• The early 1980s — Revived AI due to Smart Systems’ commercial success, reaching by the mid-1980s the billion-dollar mark. Countries like the US and the UK injected funding on an academic level.
  • 1987 — AI’s commercial flagship Lisp Machine collapsed, and the second AI Winter arose.
  • The late 1990s and early 2000s — AI’s specific solutions to specific problems, brought it back to the scene.

Currently, AI is used by one out of five companies that report they have incorporated AI in some offerings or processes. But it is worth mentioning this new path is creating a stream of researchers who understand AI is deviating from its initial purpose, creating versatile and fully intelligent machines.

To conclude this brief AI history, let us focus on Generative AI — currently, used the most. We can agree on two major stepping stones, pushing artificial intelligence’s evolution forward to reach its present state.

Long Short-Term Memory (LSTM)

Long Short-Term Memory, was introduced by ​​Hochreiter & Schmidhuber (1997), and its breakthrough is that LSTM, which is a type of Recurrent Neural Network (RNN), provides us with the possibility to keep track of earlier inputs and for longer periods, thus, eliminating the long-term dependency problem that was seen in common RNNs.

In practice, this approach, helps AI to work as a human brain, retaining and forgetting information helping to predict the current state. As such, LSTM works well for tasks related to:

  • Connected handwriting recognition.
  • Speech recognition
  • Anomaly detection in network traffic
  • IDSs (intrusion detection systems)

BERT Transformers

The Bidirectional Encoder Representations from Transformers (BERT) is a Neural Network used for Natural Language Processing (NLP) tasks using attention mechanisms to understand the semantics + meaning of the actual text. It is the best model in recent years performing better than humans, in some areas, on text comprehension.

The innovation BERT introduced to Transformers is its capacity to read in context bidirectionally, in other words, it enables the representation to fuse the left and the right context, which allows pre-training of a deep bidirectional Transformer. In addition, it is also capable of “next sentence prediction” by jointly pre-training text-pair representations.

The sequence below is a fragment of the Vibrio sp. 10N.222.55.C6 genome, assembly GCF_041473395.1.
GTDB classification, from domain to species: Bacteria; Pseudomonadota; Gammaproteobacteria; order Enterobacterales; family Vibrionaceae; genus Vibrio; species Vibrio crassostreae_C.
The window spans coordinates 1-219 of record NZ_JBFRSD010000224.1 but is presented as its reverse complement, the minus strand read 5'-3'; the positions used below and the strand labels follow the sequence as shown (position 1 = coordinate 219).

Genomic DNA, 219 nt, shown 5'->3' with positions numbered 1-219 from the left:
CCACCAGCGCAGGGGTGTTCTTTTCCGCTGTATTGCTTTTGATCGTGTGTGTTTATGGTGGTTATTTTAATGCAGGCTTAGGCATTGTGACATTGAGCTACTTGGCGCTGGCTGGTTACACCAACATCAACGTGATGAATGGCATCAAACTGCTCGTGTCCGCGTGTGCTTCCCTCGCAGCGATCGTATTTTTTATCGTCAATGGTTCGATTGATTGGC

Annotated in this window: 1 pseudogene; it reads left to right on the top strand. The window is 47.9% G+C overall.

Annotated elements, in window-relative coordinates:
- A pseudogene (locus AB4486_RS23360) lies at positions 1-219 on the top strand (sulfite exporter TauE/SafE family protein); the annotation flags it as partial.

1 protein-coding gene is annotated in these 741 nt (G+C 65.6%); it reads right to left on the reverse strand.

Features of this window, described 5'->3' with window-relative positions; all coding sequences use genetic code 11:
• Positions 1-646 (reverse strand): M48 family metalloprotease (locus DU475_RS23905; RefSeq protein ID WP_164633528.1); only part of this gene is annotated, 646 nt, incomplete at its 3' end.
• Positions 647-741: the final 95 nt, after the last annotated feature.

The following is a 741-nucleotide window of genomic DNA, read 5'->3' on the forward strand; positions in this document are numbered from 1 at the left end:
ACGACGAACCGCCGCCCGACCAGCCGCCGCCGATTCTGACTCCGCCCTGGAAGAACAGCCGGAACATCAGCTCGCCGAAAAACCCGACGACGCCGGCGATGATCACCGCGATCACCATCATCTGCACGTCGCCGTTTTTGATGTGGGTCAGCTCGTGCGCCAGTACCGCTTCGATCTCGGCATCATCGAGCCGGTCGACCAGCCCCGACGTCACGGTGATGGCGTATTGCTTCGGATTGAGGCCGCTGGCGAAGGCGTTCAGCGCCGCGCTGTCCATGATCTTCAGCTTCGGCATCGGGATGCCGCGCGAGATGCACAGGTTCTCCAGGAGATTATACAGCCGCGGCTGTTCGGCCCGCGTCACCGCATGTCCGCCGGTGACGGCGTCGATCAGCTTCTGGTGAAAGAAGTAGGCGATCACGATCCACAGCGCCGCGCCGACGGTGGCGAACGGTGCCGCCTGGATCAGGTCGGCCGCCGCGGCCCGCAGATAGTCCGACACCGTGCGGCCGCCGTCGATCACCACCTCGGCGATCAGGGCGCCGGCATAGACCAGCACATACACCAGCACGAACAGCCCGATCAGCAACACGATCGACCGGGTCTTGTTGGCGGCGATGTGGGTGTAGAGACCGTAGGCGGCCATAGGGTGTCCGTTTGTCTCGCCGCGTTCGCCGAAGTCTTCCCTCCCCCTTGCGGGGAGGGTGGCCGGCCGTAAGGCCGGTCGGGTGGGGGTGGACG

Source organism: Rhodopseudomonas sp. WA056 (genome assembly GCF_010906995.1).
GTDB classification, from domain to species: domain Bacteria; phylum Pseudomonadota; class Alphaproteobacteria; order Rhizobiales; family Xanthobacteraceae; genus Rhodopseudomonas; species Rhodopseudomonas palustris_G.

In plain language, BERT can understand the difference between:

  • “The wolf ate the lamb” and “The lamb ate the wolf.”

It can identify the different structures between languages translating, not word by word but attends to the specifics of each language, e.g., “The house is red” if translated into Spanish, it knows that it has to use the feminine “la” so it would translate it to “La casa es Roja”.

In this sense, Generative AI is an evolution of BERT, as GPT stands for Generative Pre-trained Transformer, which is also a great tool for a wide range of Natural Language Processing (NLP) tasks, achieving outstanding results in General Language Understanding Evaluation (GLUE), Stanford Question Answering Dataset (SQuAD), Situations with Adversarial Generations (SWAG) and Multi-genre Natural Language Inference (MNLI), among others.

In conclusion, you can read Lucas Thil insights regarding the present AI´s scene:

As for the technical parts, the current lift-off happens thanks to the compute power explosion available, which is crucial in scaling ML applications. Now that machines get more precise, the field accelerates in smaller yet more capable systems: see Mistral vs OpenAI.”

Lessons from Top-Tier Creatives: To AI or Not to AI

Is the fear of losing your professional position as a creative increasing? Before you start flipping out and shouting out from your window, swear words. Wait, listen to what these pros say about the use of AI in the creative industry. These invaluable insights might help you steer your professional career to unsuspected levels.

Robert Bly

For 4+ decades, Bob has been writing high-performance direct response copy for IBM, AT&T, Intuit, Forbes, Medical Economics, ITT, and dozens of other smart direct marketers, both large and small, who want to get more leads and sales — online and offline.

He won many awards, such as Gold Echo from the Direct Marketing Association, IMMY from the Information Industry Association, two Southstar Awards, American Corporate Identity Award of Excellence, among many others. He is also the author of The Digital Marketing Handbook (Entrepreneur Press) and The Copywriter’s Handbook (Henry Holt). You can learn more about him via his website and connect on LinkedIn.

He was kind enough to let us into a chat he had with Nick Usborne about AI, and here is what R&A consider his highlights. If you want to listen to the whole chat between these two direct copywriter tycoons, connect with Bob.

Bob starts his chat by introducing a quote by Albert Einstein: